Organising research interviews with professionals Mike Williams gives advice to evaluators on planning interviews with professionals

Man and woman interviewingProfessionals are busy people so organising interviews with them requires good planning and perseverance. It often takes longer to arrange the appointment than it does to conduct the interview.

Evaluators sometimes make it difficult for themselves by assuming that it won’t take long to organise interviews. Sometimes project plans don’t factor in any time for this task. But the truth is organising just one interview can take hours.

If you don’t project plan the organising of interviews you can find that you need to push your reporting deadline back, or that you end up with little data to report back on.

In this post, I use one example of a project where I interviewed social workers, to give tips for organising evaluation interviews with professionals.


Identifying potential interviewees

Before organising appointments, you need to identify potential interviewees.

A few years ago I arranged interviews with a group of local authority social workers who had received  NSPCC support in assessing neglect cases.

My first step was to liaise with NSPCC team managers to get the names of the social workers and their contact details. This was not a straightforward task for the managers. They had to search through their case database and the details weren't necessarily stored where you'd expect them to be.

Due to the administrative legwork required, managers were sometimes reluctant to get the details for me. It can be difficult to prioritise an administrative task when you have a busy workload, and have to make important decisions about children and families on a day to day basis. 

However I was persistent with managers and kept calling until they got me the details. I could tell that some managers experienced my calls as draining. Each time I talked to them I could feel the tone of their voice slowly shifting from welcoming to frosty!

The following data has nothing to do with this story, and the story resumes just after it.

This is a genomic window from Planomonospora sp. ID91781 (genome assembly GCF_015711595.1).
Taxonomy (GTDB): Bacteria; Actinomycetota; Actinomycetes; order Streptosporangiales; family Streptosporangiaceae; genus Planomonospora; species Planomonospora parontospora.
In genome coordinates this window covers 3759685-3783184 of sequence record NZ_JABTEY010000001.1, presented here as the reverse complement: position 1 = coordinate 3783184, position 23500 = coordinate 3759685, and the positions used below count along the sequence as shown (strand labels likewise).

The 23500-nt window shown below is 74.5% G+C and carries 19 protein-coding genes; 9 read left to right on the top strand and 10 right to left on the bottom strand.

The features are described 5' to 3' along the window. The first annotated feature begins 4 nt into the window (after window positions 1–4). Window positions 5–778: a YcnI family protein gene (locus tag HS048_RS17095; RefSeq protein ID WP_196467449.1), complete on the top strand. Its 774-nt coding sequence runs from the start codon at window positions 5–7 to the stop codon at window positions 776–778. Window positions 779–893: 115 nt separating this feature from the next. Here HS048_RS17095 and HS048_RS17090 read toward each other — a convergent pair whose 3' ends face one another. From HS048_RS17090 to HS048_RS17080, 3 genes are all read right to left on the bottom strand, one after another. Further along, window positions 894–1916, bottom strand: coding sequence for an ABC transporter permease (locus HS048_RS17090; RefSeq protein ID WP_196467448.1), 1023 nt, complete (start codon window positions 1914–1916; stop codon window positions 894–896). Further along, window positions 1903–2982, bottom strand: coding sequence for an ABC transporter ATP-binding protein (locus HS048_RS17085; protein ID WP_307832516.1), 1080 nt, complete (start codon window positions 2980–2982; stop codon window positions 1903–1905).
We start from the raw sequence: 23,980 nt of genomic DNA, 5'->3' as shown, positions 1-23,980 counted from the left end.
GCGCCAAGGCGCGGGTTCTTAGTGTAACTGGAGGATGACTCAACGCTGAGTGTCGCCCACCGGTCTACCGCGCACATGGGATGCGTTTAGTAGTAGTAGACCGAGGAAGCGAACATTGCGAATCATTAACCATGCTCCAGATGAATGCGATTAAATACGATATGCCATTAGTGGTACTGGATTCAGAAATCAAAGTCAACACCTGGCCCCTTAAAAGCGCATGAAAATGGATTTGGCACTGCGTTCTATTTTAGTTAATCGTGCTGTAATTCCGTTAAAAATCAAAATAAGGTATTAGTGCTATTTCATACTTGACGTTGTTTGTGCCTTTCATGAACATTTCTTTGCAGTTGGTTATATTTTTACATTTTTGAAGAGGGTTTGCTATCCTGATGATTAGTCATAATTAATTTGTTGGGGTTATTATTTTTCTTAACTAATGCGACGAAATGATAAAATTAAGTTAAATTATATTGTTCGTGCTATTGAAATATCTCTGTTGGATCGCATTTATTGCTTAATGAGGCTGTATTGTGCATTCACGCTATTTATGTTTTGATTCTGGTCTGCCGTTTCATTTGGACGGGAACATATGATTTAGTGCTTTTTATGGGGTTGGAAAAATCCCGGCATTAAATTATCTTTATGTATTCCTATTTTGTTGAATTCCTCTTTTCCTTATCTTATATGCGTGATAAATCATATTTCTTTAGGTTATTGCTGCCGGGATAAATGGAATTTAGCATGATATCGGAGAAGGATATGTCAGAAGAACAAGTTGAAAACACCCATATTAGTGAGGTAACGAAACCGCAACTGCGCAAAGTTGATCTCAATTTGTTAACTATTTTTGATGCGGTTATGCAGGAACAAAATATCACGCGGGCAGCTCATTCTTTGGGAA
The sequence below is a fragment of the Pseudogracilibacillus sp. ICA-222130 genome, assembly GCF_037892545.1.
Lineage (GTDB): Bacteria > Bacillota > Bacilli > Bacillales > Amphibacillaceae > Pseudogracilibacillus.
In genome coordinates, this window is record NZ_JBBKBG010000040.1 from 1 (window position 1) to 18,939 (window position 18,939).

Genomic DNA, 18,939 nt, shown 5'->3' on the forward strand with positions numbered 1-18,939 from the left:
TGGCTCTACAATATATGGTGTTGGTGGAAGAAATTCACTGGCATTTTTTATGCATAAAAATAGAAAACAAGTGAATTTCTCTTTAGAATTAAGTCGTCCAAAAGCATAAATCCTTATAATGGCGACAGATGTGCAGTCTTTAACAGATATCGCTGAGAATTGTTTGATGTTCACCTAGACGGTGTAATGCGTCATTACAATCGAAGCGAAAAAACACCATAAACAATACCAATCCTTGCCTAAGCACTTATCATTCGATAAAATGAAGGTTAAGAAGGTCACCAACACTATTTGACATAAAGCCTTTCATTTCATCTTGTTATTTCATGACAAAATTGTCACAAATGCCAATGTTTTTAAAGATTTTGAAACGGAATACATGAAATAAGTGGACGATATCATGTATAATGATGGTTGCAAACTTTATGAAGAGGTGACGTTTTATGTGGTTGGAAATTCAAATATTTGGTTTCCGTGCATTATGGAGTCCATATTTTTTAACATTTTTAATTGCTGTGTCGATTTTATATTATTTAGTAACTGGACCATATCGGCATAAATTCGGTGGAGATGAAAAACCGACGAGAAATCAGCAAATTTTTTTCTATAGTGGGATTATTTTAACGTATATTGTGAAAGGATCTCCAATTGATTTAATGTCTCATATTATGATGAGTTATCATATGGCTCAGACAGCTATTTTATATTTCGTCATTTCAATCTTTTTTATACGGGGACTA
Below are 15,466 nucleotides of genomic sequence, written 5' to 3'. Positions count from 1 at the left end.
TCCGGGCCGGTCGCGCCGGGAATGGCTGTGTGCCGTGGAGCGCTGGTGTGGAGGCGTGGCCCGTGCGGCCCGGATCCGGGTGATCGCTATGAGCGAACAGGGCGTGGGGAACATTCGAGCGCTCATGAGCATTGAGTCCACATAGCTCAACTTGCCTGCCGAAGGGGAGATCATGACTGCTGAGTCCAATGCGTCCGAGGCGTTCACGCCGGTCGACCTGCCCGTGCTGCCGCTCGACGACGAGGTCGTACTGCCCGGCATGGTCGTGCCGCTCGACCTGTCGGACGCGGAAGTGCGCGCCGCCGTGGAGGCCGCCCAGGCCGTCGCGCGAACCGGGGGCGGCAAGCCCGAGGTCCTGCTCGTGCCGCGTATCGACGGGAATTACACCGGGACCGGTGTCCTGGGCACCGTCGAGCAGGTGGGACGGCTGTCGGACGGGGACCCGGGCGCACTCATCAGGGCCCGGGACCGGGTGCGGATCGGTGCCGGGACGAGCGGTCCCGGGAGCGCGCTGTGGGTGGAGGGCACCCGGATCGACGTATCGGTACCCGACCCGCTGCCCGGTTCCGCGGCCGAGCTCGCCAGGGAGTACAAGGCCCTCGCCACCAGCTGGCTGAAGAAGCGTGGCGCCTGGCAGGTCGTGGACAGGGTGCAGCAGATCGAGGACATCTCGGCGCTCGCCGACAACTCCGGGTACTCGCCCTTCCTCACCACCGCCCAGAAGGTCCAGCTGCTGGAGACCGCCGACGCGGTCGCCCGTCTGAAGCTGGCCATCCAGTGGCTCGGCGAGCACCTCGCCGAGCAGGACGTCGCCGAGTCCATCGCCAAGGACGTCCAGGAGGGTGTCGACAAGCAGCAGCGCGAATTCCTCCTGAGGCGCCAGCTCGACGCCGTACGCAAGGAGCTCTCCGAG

The point is it took a long time to get hold of the interviewees’ contact details, much longer than I had anticipated.

Team managers did however get the professionals’ contact details for me. However, once the social workers had been identified, I needed to wait for a senior manager at the NSPCC to gain permission for interviews from a director in the local authority.

Again this was something that I hadn’t realised would be an issue and could take anywhere between a week and a month to resolve.

Putting a date in the diary with professionals

Once the social workers had been identified, and once permission to contact them had been granted, the next challenge was trying to get through to the social workers.

Usually, I’d ring the council’s switchboard. This could take anything up to 20 minutes to get through to. On some occasions it was simply not available.

When I did get through, I’d be referred to the reception for Children’s Services. Here I could be waiting for another 5 or 10 minutes to talk to someone on reception, only to be told that the social worker was out of the office.

I should add that at any point during this process that the phone-line could go dead!

When the social worker wasn’t in the office it was usually possible to leave a message on their answering machine.

However I sometimes decided not to: once you’ve left a voicemail it’s hard to know if they will hear the message and respond to it. Plus you’ve effectively barred yourself from contacting the professional for another week.

On some occasions I was given the email address of the social worker, but was also warned that social workers don’t often have time to read all their emails, or at least not the ones about arranging interviews!